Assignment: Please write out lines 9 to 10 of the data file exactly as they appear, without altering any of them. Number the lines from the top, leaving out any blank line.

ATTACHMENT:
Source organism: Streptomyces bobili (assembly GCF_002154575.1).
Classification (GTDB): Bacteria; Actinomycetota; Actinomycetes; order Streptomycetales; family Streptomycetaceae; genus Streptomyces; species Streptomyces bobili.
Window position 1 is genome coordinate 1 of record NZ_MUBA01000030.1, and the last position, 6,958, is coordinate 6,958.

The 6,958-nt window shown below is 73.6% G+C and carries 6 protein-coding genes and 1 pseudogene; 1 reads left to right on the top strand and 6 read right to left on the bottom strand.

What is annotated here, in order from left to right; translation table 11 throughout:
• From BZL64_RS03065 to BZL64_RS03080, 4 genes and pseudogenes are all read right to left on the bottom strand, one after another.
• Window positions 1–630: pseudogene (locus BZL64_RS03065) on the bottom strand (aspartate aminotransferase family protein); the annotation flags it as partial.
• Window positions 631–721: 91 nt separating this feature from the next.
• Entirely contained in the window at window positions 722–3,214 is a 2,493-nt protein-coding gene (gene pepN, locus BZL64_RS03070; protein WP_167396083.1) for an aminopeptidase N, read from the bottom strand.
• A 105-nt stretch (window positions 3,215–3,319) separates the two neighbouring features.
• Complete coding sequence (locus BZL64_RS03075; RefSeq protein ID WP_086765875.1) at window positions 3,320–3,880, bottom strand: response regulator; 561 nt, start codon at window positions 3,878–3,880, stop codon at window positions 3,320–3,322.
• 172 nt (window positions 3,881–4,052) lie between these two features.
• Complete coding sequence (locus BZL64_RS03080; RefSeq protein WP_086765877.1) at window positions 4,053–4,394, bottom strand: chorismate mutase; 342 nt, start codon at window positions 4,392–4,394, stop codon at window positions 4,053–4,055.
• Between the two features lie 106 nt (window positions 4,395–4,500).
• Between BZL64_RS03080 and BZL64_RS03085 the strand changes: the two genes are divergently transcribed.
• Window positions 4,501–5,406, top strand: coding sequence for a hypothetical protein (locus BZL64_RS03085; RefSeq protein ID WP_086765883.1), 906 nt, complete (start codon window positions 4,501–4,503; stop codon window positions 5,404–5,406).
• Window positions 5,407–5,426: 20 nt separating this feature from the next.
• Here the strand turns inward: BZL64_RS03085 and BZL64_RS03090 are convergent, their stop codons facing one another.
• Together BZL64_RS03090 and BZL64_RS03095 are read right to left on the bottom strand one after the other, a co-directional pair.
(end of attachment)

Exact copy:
• Entirely contained in the window at window positions 722–3,214 is a 2,493-nt protein-coding gene (gene pepN, locus BZL64_RS03070; protein WP_167396083.1) for an aminopeptidase N, read from the bottom strand.
• A 105-nt stretch (window positions 3,215–3,319) separates the two neighbouring features.